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Discussion Starter · #1 ·
A few of us trainers at our club tonight tried something that Bob Scott has brought up a few times, and we all failed to some degree: We each turned our back on dogs we were working with and gave a command that the dogs (supposedly) knew well.

No one got the same level of compliance that we got when facing the dog.

One person said that this wasn't necessarily due to a loss of unnoticed body or face language -- that the dog just isn't immediately aware of being commanded because we are not looking at the dog.

BTW, no one had his/her own dog in this exercise.

Any thoughts about this?
 

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I work like this all the time, in my opinion it is necessarily, to me if the dog does not do it, then he is not clear in his head, and that he does not fully understand what the command is or you don't have his full respect, if you keep working on it, you will be amazed at the reliability he will give you when you are facing him or when you are doing exercises in motion.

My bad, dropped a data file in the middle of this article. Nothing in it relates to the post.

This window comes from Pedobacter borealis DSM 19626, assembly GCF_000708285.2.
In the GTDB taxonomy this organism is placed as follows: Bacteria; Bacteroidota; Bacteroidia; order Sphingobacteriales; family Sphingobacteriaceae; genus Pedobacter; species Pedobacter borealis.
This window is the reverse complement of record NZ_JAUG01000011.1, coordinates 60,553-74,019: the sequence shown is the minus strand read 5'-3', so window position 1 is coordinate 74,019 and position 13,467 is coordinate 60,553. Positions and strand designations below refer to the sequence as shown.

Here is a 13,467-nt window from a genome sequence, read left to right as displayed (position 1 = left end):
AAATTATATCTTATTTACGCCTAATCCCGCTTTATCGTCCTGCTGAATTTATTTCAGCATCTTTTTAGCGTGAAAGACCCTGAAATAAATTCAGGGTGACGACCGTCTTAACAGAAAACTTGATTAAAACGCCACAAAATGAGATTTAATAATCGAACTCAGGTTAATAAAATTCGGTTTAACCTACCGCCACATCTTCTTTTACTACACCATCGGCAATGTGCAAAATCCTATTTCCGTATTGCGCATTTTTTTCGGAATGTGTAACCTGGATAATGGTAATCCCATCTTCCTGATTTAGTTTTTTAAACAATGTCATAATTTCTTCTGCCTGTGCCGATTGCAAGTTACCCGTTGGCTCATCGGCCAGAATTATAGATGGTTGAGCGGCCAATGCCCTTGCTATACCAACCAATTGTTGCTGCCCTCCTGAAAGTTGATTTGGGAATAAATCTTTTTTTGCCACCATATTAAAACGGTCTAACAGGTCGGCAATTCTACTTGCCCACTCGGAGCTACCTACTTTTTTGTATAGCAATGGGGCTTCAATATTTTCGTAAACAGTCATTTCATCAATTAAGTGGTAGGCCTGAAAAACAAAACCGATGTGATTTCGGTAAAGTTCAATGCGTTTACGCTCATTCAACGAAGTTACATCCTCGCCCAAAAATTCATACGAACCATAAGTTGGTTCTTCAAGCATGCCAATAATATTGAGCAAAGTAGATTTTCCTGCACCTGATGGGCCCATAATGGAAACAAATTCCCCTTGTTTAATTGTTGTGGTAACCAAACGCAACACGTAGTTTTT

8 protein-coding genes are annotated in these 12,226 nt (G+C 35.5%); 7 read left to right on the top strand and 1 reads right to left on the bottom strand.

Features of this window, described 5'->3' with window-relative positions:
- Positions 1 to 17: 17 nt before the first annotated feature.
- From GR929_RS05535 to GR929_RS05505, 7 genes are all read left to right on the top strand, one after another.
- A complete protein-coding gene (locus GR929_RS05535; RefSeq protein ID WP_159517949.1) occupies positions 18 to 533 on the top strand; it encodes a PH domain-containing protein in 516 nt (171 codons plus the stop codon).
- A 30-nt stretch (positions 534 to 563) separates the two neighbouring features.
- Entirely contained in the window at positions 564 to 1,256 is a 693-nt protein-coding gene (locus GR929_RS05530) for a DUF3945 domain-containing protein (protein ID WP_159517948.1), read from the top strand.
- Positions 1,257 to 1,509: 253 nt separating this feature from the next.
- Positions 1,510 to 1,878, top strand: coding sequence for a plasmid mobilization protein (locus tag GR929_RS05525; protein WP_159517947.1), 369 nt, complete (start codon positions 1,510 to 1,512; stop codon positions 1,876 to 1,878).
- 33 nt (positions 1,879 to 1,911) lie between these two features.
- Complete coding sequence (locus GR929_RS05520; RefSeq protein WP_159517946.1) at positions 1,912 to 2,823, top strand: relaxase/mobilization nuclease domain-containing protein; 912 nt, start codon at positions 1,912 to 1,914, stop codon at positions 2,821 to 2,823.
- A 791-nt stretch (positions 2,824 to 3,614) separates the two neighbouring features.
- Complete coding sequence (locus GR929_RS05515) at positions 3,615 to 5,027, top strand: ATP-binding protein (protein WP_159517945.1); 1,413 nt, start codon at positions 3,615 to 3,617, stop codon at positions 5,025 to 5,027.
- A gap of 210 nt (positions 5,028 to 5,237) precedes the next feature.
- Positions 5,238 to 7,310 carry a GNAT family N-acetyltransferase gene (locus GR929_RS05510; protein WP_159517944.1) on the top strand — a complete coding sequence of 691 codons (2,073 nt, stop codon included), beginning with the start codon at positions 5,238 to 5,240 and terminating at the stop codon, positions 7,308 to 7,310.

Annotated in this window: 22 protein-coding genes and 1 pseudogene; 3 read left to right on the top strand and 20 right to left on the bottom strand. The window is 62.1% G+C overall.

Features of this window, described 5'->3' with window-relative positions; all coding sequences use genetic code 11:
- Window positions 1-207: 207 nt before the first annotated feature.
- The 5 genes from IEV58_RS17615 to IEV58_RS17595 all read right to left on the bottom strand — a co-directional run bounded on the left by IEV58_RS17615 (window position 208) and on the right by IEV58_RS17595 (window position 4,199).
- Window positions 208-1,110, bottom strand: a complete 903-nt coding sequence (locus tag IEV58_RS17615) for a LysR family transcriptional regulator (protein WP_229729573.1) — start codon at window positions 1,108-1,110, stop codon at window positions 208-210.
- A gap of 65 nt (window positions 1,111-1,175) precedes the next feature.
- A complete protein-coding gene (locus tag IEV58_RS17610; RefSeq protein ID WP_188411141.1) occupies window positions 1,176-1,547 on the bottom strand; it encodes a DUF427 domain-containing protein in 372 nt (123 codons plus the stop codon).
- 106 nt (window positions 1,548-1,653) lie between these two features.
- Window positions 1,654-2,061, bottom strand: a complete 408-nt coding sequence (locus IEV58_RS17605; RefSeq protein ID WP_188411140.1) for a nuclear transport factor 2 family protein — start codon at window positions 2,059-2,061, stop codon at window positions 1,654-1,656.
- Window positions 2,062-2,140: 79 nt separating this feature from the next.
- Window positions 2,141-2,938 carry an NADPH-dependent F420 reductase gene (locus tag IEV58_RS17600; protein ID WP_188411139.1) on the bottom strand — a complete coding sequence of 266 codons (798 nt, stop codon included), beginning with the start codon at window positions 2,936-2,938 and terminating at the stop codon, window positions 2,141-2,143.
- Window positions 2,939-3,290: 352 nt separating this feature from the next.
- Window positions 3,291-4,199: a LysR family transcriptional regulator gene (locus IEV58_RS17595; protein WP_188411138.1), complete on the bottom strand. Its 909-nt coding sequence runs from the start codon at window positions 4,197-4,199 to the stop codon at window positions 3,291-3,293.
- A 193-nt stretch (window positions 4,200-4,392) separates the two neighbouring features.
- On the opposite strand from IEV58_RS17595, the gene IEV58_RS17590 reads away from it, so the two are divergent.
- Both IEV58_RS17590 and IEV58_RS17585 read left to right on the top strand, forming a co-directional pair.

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Work on commanding from all angles, voice inflections, places, and positions/distances (to include your dog not seeing you while you say the command)...and have other people command your dog and teach him to NOT obey. If you put in the time, you'll get the results you're looking for.